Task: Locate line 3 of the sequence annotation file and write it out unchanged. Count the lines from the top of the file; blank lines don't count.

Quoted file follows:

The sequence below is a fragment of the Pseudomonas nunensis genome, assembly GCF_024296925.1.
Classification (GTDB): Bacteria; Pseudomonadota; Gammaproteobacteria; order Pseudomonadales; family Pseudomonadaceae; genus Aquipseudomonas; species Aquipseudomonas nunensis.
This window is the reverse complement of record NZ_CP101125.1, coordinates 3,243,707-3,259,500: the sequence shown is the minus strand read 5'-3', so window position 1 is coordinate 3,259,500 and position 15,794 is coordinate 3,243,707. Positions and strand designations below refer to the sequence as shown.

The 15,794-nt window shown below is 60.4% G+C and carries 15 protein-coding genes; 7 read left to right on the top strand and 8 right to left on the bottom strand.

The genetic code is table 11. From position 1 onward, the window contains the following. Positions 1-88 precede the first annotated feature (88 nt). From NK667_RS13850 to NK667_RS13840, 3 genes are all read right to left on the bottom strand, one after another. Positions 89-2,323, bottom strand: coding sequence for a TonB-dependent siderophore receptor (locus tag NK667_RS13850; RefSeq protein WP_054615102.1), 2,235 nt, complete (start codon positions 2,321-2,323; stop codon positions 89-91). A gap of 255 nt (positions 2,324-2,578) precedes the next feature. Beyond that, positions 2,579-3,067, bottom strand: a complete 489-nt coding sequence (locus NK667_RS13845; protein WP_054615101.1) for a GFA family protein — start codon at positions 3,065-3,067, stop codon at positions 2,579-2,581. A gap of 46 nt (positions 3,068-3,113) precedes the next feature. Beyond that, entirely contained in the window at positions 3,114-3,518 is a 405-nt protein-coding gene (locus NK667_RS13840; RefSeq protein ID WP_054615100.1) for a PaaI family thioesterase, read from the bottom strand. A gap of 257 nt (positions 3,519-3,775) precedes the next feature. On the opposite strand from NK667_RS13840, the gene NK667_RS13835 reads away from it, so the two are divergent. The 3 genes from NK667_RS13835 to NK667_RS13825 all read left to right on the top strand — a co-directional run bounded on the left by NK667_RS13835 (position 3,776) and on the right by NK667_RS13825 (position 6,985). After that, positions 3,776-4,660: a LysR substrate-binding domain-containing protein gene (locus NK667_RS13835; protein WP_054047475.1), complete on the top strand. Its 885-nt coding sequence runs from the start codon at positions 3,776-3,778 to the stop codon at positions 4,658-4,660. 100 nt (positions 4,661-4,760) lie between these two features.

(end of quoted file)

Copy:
This window is the reverse complement of record NZ_CP101125.1, coordinates 3,243,707-3,259,500: the sequence shown is the minus strand read 5'-3', so window position 1 is coordinate 3,259,500 and position 15,794 is coordinate 3,243,707. Positions and strand designations below refer to the sequence as shown.